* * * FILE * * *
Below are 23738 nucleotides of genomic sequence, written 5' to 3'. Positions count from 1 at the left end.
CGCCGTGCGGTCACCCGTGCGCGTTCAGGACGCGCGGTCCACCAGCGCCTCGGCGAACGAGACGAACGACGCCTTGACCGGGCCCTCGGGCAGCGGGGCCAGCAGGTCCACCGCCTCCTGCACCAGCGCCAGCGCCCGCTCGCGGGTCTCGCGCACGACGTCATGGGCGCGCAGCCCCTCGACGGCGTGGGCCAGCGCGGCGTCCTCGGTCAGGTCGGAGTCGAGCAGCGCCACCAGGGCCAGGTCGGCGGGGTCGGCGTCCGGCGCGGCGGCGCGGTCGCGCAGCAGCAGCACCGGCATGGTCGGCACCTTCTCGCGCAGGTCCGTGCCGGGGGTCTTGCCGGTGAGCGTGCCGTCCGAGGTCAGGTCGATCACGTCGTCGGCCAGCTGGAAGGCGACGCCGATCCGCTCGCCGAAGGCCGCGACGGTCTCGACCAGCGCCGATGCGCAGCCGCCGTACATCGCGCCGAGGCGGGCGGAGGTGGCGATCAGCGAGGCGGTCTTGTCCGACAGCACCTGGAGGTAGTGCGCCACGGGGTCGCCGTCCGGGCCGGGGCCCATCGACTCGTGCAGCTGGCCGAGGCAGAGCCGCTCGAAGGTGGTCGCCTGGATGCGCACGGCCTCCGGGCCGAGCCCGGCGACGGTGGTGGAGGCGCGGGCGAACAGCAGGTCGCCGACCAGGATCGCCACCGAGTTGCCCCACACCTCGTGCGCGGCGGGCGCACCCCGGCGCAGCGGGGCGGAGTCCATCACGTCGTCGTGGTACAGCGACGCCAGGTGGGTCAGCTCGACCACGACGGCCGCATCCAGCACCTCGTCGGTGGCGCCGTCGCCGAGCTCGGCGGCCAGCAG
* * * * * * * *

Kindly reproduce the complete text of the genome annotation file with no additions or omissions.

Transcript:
Below are 23738 nucleotides of genomic sequence, written 5' to 3'. Positions count from 1 at the left end.
CGCCGTGCGGTCACCCGTGCGCGTTCAGGACGCGCGGTCCACCAGCGCCTCGGCGAACGAGACGAACGACGCCTTGACCGGGCCCTCGGGCAGCGGGGCCAGCAGGTCCACCGCCTCCTGCACCAGCGCCAGCGCCCGCTCGCGGGTCTCGCGCACGACGTCATGGGCGCGCAGCCCCTCGACGGCGTGGGCCAGCGCGGCGTCCTCGGTCAGGTCGGAGTCGAGCAGCGCCACCAGGGCCAGGTCGGCGGGGTCGGCGTCCGGCGCGGCGGCGCGGTCGCGCAGCAGCAGCACCGGCATGGTCGGCACCTTCTCGCGCAGGTCCGTGCCGGGGGTCTTGCCGGTGAGCGTGCCGTCCGAGGTCAGGTCGATCACGTCGTCGGCCAGCTGGAAGGCGACGCCGATCCGCTCGCCGAAGGCCGCGACGGTCTCGACCAGCGCCGATGCGCAGCCGCCGTACATCGCGCCGAGGCGGGCGGAGGTGGCGATCAGCGAGGCGGTCTTGTCCGACAGCACCTGGAGGTAGTGCGCCACGGGGTCGCCGTCCGGGCCGGGGCCCATCGACTCGTGCAGCTGGCCGAGGCAGAGCCGCTCGAAGGTGGTCGCCTGGATGCGCACGGCCTCCGGGCCGAGCCCGGCGACGGTGGTGGAGGCGCGGGCGAACAGCAGGTCGCCGACCAGGATCGCCACCGAGTTGCCCCACACCTCGTGCGCGGCGGGCGCACCCCGGCGCAGCGGGGCGGAGTCCATCACGTCGTCGTGGTACAGCGACGCCAGGTGGGTCAGCTCGACCACGACGGCCGCATCCAGCACCTCGTCGGTGGCGCCGTCGCCGAGCTCGGCGGCCAGCAG